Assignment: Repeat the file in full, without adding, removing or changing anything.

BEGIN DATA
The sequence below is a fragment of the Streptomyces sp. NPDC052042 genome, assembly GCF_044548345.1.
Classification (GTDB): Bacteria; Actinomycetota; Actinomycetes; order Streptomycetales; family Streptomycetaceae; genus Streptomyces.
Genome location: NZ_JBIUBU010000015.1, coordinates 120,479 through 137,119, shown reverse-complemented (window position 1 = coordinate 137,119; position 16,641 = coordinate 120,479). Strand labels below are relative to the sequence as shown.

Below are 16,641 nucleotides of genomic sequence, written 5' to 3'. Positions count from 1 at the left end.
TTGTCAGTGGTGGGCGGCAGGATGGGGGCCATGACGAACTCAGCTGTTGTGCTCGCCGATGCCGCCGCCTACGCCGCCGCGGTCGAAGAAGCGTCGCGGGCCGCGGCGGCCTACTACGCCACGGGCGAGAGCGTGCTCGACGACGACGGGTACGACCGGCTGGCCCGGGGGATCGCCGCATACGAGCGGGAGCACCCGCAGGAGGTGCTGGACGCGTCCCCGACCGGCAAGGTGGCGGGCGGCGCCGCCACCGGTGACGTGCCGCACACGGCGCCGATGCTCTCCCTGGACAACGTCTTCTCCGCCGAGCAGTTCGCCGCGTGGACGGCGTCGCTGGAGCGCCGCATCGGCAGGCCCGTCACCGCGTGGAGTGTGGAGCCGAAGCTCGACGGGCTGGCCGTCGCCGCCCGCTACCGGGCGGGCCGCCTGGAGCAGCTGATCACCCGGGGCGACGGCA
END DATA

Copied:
The sequence below is a fragment of the Streptomyces sp. NPDC052042 genome, assembly GCF_044548345.1.
Classification (GTDB): Bacteria; Actinomycetota; Actinomycetes; order Streptomycetales; family Streptomycetaceae; genus Streptomyces.
Genome location: NZ_JBIUBU010000015.1, coordinates 120,479 through 137,119, shown reverse-complemented (window position 1 = coordinate 137,119; position 16,641 = coordinate 120,479). Strand labels below are relative to the sequence as shown.

Below are 16,641 nucleotides of genomic sequence, written 5' to 3'. Positions count from 1 at the left end.
TTGTCAGTGGTGGGCGGCAGGATGGGGGCCATGACGAACTCAGCTGTTGTGCTCGCCGATGCCGCCGCCTACGCCGCCGCGGTCGAAGAAGCGTCGCGGGCCGCGGCGGCCTACTACGCCACGGGCGAGAGCGTGCTCGACGACGACGGGTACGACCGGCTGGCCCGGGGGATCGCCGCATACGAGCGGGAGCACCCGCAGGAGGTGCTGGACGCGTCCCCGACCGGCAAGGTGGCGGGCGGCGCCGCCACCGGTGACGTGCCGCACACGGCGCCGATGCTCTCCCTGGACAACGTCTTCTCCGCCGAGCAGTTCGCCGCGTGGACGGCGTCGCTGGAGCGCCGCATCGGCAGGCCCGTCACCGCGTGGAGTGTGGAGCCGAAGCTCGACGGGCTGGCCGTCGCCGCCCGCTACCGGGCGGGCCGCCTGGAGCAGCTGATCACCCGGGGCGACGGCA